It is hard to find someone in the system who trusts the current School District budget. It’s doubtful that more than a few fully understand it.
The District's budget is in many ways a masterpiece of obfuscation, with a design that dates back to former CEO/Superintendent Paul Vallas, who was an accountant by training. The current version fulfills the District’s obligation to publish an annual budget. But the document’s design features and the survival climate created by the continuing financial crisis have given central administration almost complete control over allocation decisions.
by Kevin McCorry for NewsWorks
For Philadelphia School District Superintendent William Hite, it's a classic managerial quandary.
Either grab some quick savings that could free up money for services that the city's schoolchildren could really use.
Or hold off on that deal in hopes of securing the long-term structural changes that you bet will strengthen the system overall.
Nutter asks biz to help get schools money. Daily News
Can someone help this man? AxisPhilly
Hite plan gets muted response. Inquirer
Snow forces students into cyber school. Inquirer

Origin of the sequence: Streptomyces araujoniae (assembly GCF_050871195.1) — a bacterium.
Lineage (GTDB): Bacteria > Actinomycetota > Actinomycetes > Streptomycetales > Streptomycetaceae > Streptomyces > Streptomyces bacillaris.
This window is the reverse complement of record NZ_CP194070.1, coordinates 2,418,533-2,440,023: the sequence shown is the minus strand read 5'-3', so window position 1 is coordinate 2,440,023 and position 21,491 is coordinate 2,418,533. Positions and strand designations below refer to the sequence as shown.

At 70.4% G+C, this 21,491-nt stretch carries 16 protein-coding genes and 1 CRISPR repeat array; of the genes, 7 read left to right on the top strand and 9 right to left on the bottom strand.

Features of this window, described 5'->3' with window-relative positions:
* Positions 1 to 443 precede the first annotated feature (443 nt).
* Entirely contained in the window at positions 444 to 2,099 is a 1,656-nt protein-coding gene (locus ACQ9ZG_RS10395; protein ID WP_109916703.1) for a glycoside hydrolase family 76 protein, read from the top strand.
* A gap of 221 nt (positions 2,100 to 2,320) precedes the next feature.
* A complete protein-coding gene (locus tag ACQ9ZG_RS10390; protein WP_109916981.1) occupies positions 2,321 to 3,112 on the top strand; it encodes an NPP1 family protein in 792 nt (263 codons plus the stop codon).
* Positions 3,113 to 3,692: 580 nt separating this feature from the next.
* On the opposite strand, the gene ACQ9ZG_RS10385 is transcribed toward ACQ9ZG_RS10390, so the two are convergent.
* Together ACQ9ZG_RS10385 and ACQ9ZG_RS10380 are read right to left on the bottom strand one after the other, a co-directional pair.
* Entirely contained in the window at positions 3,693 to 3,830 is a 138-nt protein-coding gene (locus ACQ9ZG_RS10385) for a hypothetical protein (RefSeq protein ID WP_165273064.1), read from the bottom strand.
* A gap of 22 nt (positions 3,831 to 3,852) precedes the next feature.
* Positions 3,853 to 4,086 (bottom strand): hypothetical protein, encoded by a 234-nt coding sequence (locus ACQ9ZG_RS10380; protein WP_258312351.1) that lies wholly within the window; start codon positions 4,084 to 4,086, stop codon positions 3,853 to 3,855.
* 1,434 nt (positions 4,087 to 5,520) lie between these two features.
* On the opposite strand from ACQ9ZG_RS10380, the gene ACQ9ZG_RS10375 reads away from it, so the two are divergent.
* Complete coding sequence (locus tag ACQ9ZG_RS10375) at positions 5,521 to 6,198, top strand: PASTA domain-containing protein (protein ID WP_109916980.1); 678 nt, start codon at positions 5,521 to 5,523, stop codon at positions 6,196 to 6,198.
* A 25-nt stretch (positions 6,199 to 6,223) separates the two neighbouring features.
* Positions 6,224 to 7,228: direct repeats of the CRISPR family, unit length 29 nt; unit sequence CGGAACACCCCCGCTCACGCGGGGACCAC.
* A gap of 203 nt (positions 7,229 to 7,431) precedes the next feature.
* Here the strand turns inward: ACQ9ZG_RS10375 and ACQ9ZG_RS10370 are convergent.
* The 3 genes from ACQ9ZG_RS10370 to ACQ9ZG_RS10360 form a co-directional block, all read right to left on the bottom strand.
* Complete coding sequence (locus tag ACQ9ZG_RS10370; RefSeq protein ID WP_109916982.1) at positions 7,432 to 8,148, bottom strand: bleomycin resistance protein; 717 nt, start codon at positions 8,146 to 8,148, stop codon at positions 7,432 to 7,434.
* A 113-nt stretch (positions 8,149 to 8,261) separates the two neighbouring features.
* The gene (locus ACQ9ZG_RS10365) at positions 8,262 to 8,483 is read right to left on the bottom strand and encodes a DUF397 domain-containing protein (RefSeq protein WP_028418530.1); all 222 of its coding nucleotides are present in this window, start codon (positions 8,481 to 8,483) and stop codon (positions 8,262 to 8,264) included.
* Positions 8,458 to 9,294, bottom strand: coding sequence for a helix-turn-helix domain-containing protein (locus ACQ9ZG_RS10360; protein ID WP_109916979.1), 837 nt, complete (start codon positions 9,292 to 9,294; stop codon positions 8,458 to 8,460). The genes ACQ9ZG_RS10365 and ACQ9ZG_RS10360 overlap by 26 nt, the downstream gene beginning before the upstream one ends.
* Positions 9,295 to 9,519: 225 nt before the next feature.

The School District does not do enough to train employees or clarify and enforce its ethics policies, a long-awaited report being discussed at the School Reform Commission today concludes.
As a result of the lack of focus, members of the public lack confidence that the School District officials and personnel act in an ethical manner, says the report, which was compiled by a task force of outside experts and completed in December, 2012 -- 14 months ago.
The School Reform Commission will host a Strategy, Policy and Priorities meeting from 6 to 8 tonight. The topic will be ethics. A report on the ethics policies and practices of the School District of Philadelphia will be presented by Michael Davis, general counsel, and Ellen Kaplan, vice president and policy director of the Committee of Seventy.
The report, which was actually finished in 2012, makes recommendations for assuring Philadelphia citizens that the School District operates with integrity.